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Forum Index > Historical Arms Talk > Turkish/Ottoman saber question Reply to topic
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Bill Grandy
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PostPosted: Tue 31 Mar, 2015 9:05 am    Post subject: Turkish/Ottoman saber question         Reply with quote

I'm currently in Turkey. I came across a saber/shamshir with beautiful Arabic script inlaid in gold into the blade. The seller says it is 17th century Ottoman.

Now, I know not to take the seller's word on faith. I'm educated enough to spot tourist junk and obvious fakes, and I can also identify swords that are questionable enough that I won't take my chances. The problem is that this style of weapon is out of my normal area of expertise, but I am rather enthralled with it. So I have a question that I know I can't get a satisfactory answer for, but I'll ask anyway:

Does anyone know if it is common to see gold inlay in fakes from Turkey? I was not able to get a picture at the time. It was in Istanbul, and I've currently left for the Asian side of Turkey, but will return to Istanbul in a few days. Again, I recognize that I'm not giving you all much to go on in helping decide whether or not to purchase it, but I figured I'd ask.

My default response is not to risk spending money on something that could be fake, but I have to admit that the sword does seem to be real (though possibly 18th century rather than 17th as the seller says).

Virginia Academy of Fencing Historical Swordsmanship
--German Longsword & Italian Rapier in the DC Area--


"A despondent heart will always be defeated regardless of skill."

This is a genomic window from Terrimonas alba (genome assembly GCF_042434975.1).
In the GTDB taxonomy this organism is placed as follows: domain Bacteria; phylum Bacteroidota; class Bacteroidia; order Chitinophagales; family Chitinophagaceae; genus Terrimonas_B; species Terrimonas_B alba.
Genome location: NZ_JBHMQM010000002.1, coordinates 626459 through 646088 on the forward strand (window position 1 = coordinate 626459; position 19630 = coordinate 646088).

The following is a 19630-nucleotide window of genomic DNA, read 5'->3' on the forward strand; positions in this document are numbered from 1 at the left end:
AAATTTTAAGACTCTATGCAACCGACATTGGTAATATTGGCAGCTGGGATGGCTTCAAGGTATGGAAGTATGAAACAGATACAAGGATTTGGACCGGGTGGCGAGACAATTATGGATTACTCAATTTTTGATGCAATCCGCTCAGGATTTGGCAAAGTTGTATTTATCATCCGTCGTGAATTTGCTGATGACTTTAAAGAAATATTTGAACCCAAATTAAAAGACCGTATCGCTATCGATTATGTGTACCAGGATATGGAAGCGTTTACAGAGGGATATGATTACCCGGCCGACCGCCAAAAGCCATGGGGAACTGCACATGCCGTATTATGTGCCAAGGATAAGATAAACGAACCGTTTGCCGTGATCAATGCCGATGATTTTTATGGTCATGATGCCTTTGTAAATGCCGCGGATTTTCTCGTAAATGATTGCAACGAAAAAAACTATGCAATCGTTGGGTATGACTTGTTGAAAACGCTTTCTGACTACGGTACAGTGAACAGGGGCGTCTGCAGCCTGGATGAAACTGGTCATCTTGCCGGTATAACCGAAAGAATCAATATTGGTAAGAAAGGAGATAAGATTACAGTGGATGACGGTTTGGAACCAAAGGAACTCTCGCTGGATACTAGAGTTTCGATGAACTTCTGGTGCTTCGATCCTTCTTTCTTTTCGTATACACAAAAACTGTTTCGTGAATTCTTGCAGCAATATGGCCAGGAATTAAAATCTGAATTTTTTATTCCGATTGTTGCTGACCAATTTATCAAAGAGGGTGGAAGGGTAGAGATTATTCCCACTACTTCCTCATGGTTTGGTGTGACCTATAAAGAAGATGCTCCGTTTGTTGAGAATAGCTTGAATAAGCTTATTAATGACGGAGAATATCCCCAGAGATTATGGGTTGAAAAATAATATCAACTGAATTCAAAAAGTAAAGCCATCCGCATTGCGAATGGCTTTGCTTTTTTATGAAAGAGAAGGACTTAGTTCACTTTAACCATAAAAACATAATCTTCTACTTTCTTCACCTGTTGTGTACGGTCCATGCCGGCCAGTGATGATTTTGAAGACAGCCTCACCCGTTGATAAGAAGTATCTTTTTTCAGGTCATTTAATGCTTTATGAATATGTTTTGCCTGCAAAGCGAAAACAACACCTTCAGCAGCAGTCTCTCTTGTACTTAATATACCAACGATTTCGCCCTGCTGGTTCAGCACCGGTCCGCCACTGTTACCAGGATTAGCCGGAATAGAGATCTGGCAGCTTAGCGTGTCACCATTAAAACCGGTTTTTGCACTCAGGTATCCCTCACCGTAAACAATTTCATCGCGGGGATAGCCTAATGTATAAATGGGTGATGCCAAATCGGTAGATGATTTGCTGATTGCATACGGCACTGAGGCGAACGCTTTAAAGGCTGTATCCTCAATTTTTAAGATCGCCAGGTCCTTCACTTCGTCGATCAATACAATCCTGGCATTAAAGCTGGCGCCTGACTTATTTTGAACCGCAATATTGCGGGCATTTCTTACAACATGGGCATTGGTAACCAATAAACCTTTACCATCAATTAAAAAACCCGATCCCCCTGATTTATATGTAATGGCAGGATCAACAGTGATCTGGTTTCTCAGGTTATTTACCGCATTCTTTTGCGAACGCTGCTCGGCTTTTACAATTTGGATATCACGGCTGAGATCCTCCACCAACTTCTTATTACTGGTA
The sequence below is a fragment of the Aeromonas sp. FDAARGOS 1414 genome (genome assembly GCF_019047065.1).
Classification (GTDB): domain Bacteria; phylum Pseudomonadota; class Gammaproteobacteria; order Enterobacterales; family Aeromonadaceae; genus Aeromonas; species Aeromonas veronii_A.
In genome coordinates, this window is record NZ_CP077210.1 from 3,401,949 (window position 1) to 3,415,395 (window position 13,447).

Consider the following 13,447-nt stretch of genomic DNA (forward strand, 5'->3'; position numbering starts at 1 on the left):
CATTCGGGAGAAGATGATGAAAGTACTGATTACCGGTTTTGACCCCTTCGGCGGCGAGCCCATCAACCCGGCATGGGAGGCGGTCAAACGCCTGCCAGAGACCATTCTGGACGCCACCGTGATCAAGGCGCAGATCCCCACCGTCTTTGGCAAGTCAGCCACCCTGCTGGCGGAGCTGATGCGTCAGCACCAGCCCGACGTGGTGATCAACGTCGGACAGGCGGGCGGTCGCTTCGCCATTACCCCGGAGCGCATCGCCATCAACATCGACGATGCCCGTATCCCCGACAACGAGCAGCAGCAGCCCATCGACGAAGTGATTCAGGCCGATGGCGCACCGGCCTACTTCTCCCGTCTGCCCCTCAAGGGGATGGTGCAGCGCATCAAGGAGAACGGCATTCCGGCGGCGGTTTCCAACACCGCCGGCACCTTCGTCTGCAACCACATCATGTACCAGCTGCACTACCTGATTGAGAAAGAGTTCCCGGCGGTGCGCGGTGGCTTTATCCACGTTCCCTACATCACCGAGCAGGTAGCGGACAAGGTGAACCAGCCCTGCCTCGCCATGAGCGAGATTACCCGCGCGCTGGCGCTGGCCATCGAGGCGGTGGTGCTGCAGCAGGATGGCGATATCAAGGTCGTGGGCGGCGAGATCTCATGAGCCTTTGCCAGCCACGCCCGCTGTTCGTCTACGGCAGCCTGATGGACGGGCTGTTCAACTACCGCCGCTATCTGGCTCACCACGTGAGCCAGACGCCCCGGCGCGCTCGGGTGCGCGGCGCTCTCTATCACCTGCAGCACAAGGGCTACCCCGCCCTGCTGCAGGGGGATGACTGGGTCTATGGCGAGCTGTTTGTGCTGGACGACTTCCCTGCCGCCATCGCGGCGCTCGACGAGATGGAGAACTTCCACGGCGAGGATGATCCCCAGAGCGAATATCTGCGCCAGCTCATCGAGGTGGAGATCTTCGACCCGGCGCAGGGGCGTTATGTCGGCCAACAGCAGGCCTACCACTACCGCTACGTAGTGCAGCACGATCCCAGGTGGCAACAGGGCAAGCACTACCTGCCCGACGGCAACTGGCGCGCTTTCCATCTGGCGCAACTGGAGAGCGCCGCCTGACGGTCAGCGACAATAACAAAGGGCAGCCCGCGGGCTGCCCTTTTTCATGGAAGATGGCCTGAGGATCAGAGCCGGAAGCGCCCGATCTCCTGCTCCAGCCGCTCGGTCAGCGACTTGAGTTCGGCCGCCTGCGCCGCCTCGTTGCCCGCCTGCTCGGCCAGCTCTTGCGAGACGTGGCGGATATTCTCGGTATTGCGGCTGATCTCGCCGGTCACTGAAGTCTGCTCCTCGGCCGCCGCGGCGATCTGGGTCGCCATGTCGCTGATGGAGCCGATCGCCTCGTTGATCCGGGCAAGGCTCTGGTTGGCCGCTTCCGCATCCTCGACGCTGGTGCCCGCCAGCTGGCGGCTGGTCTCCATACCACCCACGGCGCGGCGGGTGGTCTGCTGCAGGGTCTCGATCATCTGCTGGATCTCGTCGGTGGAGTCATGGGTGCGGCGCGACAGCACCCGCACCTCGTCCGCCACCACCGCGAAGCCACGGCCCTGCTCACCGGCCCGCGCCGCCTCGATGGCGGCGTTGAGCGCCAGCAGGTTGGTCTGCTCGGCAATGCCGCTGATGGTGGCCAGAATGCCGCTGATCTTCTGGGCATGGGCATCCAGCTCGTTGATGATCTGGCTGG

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Luka Borscak




Location: Croatia
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PostPosted: Tue 31 Mar, 2015 10:29 am    Post subject:         Reply with quote

Does it look like it might be wootz? Copies are usually mechanical damascus/pattern welded or modern monosteel. But maybe the biggest difference between copies and originals is blade geometry and feel. See this replica by Empire costume for example, it's probably a good quality sword and it has gold inlay, but the blade is modern mechanical damascus:
http://en.empirecostume.com/sabre-a-l-orienta...-a7275.htm
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Pieter B.





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PostPosted: Tue 31 Mar, 2015 10:32 am    Post subject: Re: Turkish/Ottoman saber question         Reply with quote

I cannot answer your original question but I can give you some advice. If you decide to buy it haggle, it's the way things work there. Maybe you already knew this in which case good luck and hopefully it's a real one.
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Bill Grandy
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PostPosted: Tue 31 Mar, 2015 11:24 am    Post subject:         Reply with quote

Luka Borscak wrote:
Does it look like it might be wootz?


Yes, it does look like wootz... But I hesitate to assume it is real wootz without heavier inspection, as fake wootz is sometimes really convincing.

Quote:
But maybe the biggest difference between copies and originals is blade geometry and feel. See this replica by Empire costume for example, it's probably a good quality sword and it has gold inlay, but the blade is modern mechanical damascus:
http://en.empirecostume.com/sabre-a-l-orienta...-a7275.htm


The blade geometry is quite complex on the sword in question. But I look at the inlays of the sword you linked to, and it makes me wary that such craftsmanship can be done in some countries for such a low price. Hmmm.

Oh, and Pieter, thank you for the advice. I'm quite adept at haggling in foreign countries, particularly in the eastern parts of the world, so I agree with you!

Virginia Academy of Fencing Historical Swordsmanship
--German Longsword & Italian Rapier in the DC Area--


"A despondent heart will always be defeated regardless of skill."
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Eric S




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PostPosted: Tue 31 Mar, 2015 12:22 pm    Post subject: Re: Turkish/Ottoman saber question         Reply with quote

Bill Grandy wrote:
I'm currently in Turkey. I came across a saber/shamshir with beautiful Arabic script inlaid in gold into the blade. The seller says it is 17th century Ottoman. Does anyone know if it is common to see gold inlay in fakes from Turkey?